There’s an annual underground phenomena happening right now around Australia: couples who have decided to separate, but are putting on a happy face to perform their final Christmas as an intact family. January is known by family court lawyers as “divorce month” for this very reason.
Compared to 2020, last year saw an increase of nearly 14% in divorces granted in Australia. Nearly half of those couples had children aged under 18 years.
Some of this increase is put down to changes in court processing times. But some of it is also likely due to enforced time together in lockdown making relationship difficulties worse (COVID divorces).
These numbers are further expanded by same-sex couples who were granted the right to marry in 2017, and who are now also starting to trickle through the divorce system.
Separation has important impacts on kids. There are a higher number of mental health problems observed in children from one-parent, step or blended families compared to those living in their original family.
There is also a well-established link between high levels of post-separation parental conflict and childhood maladjustment.
Studies suggest the relationship between the parents post-separation strongly influences the development of childhood problems. With hostile, disengaged or unconstructive conflict behaviours particularly associated with maladaptive childhood behaviours.
So what can parents do to best prepare their kids and avoid falling into the same old interpersonal conflicts that have led them to separate in the first place?
1. Tell them together
First of all, tell your kids what is happening as a united front. Sit them down in a quiet time with no distractions (TV, devices) where they will have plenty of time to process the information and ask questions (not as you’re about to rush off to an appointment).
2. Keep the adult arguments out of it
Keep your personal/adult arguments off the table. Even if there has been infidelity, addiction, strong feelings of betrayal or blame, that is not your children’s burden.
One exception may be if you have older teenage kids who may have figured out on their own what has been going on. In which case honesty is the best policy – if they are older, smarter and have it half-figured out, prepare yourself for an uncomfortable grilling.
3. Prepare for a range of reactions
Just as some children are blindsided by the news of their parents’ impending separation, some parents are equally shocked at the reaction of their children.
They may seem rather ambivalent, or become immediately distressed and even angry. They may side with one parent from the outset or beg you both to work it out. It’s near impossible to predict how children will respond in these scenarios.
Keep to the high ground, reassure them none of this is their fault and that they are loved and cared for. Don’t be tempted to “defend” yourself or bag the other parent in what may be an emotional and tense moment.
4. Focus on the practical
Most kids – from youngsters to teens – will want to know how this is going to affect them. Where will they live, go to school, can they still play footy? Make sure you and your partner have at least some idea of a negotiated parenting plan going in.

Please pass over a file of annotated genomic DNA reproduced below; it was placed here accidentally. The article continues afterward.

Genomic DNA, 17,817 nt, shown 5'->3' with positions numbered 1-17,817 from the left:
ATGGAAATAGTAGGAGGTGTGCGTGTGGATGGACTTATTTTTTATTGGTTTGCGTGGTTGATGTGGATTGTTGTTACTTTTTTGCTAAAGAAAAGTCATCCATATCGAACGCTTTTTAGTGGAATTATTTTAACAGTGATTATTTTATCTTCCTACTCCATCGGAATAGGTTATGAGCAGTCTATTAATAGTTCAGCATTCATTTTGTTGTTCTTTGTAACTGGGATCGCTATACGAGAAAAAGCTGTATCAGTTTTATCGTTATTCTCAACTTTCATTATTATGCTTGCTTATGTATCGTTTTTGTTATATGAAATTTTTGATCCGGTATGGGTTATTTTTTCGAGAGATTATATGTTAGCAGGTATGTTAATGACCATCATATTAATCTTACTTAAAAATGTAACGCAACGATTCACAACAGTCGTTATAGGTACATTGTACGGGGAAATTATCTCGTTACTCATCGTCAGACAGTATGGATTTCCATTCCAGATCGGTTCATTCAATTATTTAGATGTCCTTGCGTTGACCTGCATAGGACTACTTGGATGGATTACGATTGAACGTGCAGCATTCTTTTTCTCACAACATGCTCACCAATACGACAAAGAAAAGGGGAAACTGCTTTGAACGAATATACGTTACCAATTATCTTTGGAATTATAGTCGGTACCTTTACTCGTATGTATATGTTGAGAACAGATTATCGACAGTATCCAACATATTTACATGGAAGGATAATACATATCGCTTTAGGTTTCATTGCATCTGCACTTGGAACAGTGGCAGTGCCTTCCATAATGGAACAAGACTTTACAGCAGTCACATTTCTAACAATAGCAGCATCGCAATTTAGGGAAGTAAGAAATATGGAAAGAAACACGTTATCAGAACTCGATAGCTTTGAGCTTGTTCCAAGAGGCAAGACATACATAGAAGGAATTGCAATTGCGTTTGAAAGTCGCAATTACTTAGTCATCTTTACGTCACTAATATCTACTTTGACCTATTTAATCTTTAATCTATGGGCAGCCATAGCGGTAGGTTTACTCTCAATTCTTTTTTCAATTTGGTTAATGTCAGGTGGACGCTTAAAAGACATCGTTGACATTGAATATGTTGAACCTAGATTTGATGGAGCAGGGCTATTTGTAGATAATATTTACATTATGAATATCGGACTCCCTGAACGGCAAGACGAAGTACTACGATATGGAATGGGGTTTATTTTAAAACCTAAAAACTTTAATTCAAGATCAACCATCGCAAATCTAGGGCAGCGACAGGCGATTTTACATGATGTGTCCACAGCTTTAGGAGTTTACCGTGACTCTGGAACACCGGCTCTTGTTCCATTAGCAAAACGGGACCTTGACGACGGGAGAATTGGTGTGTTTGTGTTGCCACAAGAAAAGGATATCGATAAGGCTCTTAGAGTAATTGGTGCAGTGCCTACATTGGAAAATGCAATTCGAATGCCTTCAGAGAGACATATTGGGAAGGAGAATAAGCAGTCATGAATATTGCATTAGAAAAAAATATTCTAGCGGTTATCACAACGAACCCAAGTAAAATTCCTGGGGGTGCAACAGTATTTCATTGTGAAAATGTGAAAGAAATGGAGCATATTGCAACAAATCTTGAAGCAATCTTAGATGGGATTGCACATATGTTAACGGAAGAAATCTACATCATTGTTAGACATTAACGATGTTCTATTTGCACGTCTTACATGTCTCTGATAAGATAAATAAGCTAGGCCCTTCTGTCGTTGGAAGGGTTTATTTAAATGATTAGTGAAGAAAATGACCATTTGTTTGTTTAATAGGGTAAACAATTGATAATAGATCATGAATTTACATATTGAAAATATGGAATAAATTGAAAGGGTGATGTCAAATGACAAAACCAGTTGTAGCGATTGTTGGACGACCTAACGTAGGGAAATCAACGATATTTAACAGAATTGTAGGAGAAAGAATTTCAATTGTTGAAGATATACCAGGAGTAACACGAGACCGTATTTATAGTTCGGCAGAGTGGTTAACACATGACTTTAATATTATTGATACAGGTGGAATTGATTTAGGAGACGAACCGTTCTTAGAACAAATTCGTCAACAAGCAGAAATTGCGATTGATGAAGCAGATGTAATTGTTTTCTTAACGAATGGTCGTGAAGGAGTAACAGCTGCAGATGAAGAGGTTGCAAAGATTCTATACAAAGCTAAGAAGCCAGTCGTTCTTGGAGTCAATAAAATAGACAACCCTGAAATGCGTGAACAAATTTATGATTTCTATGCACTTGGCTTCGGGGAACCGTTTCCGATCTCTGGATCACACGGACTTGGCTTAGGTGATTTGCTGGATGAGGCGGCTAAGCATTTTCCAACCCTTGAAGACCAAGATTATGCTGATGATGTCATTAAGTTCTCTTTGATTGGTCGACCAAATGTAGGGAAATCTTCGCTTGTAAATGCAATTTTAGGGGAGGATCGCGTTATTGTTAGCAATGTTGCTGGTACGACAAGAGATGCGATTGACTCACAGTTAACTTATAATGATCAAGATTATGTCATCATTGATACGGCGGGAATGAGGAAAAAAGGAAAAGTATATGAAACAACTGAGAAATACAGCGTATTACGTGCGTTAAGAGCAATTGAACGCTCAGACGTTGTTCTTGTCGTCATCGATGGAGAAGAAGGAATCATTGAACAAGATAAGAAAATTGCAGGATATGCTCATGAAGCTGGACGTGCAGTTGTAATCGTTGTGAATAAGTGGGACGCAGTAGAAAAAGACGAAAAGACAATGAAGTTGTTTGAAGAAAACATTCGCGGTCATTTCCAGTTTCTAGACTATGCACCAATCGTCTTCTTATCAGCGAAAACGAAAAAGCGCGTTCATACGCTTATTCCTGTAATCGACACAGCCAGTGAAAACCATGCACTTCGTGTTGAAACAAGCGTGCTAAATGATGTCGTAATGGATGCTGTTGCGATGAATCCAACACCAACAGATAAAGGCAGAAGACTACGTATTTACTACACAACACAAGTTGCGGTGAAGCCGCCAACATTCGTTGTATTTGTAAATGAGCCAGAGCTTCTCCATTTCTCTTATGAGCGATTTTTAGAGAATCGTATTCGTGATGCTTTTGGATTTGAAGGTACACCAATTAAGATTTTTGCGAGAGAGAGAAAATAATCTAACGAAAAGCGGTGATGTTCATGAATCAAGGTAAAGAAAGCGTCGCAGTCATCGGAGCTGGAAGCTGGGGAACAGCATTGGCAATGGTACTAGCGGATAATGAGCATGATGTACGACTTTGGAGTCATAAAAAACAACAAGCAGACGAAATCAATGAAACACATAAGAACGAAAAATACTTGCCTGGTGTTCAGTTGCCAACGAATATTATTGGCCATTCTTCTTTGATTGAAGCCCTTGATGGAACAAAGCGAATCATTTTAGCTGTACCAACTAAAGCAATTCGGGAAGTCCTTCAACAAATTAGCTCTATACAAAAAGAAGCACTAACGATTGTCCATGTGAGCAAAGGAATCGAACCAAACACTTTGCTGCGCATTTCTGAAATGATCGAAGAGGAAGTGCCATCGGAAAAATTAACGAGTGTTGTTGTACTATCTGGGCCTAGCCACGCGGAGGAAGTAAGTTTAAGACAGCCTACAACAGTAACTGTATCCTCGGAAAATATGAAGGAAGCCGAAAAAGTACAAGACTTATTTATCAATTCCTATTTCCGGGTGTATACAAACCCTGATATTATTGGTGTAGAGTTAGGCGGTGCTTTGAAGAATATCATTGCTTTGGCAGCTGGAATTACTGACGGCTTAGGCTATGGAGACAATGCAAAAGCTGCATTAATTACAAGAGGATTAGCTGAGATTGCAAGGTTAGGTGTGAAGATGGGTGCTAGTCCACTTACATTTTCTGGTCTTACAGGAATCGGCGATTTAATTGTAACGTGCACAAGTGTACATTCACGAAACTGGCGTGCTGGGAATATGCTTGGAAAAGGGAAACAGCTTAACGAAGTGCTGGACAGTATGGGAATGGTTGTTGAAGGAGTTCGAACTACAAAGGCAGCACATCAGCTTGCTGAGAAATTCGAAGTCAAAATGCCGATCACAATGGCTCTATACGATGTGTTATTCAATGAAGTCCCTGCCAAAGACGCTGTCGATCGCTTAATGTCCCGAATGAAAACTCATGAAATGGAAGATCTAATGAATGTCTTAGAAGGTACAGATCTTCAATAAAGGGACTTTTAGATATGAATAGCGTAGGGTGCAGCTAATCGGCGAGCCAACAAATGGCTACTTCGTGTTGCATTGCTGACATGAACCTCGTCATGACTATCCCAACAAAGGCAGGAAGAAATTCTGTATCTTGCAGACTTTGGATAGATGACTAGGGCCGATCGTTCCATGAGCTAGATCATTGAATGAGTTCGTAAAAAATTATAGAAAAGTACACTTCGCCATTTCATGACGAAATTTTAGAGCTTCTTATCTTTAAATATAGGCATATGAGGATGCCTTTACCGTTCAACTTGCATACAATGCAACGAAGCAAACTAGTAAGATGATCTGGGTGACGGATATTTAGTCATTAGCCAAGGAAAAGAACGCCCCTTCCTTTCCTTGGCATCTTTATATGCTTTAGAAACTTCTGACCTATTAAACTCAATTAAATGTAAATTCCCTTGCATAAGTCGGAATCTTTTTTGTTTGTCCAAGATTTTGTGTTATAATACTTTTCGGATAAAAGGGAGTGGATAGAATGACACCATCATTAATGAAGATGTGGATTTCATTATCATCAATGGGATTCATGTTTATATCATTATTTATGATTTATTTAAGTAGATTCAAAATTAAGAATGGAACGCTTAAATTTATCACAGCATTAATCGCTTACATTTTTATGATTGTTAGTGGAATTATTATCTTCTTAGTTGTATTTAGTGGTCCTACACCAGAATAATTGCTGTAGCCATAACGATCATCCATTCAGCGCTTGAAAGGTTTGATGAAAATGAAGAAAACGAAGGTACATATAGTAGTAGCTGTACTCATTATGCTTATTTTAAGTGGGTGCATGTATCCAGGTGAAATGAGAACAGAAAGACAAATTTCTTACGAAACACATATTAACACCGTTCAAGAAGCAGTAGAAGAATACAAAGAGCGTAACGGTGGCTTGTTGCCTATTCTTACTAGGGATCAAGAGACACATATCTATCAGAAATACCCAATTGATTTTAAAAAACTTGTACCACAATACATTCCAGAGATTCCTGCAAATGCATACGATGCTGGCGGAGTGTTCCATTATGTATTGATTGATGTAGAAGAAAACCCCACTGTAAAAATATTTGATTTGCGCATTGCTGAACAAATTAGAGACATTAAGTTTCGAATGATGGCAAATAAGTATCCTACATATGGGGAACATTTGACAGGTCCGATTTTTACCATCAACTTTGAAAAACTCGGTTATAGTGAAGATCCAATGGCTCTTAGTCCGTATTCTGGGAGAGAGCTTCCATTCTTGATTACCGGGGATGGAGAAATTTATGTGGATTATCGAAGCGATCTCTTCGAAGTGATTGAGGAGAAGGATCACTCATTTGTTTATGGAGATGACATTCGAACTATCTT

Mediation via Relationships Australia can help with this aspect for those who are struggling to reach agreement.
5. Let others know
It’s probably a good idea to alert your close and trusted family members before you tell the kids. They can help provide support for upset children, and a friendly ear to your own difficulties. Your parents/siblings and even aunts/uncles may know you and your kids individually well enough to tailor useful supports as well.
If you have a good relationship with your child’s school let their teachers know what is happening – they can be on the lookout for any obvious adjustment difficulties and refer kids to school-based supports if necessary.
6. Talk about it
Remember this won’t be a one-and-done discussion. Children are likely to come back to you with more questions and requests as your new lives take shape.
It’s also worth remembering that as they get older, children may “re-process” the events differently, with their new, improved, older brain. Questions that didn’t occur to them at four years of age may suddenly crop up at 14 years (“Why did you leave?” “Did you try counselling?”).
7. Stick to it
It’s best to strive for a new relationship together as amicable co-parents. Negative talk about the other parent is effectively criticising 50% of your child’s DNA – they won’t thank you for it in the long run.
Disagreements about parenting plans, and things like where to spend Christmas are likely to arise. Have a plan in place to keep difficult discussions out of earshot of youngsters and don’t be afraid to use a mediator if you hit a roadblock.
Couples don’t go into a romantic partnership expecting it to dissolve, but roughly a third of Australian marriages will end in divorce and nearly half of those un-couplings will involve minor children.
While you may have moved on from each other, your capacity to co-parent well will have a huge influence on how your child adjusts to their new family structure. Buffering them from unnecessary harm is a worthy priority from the get-go.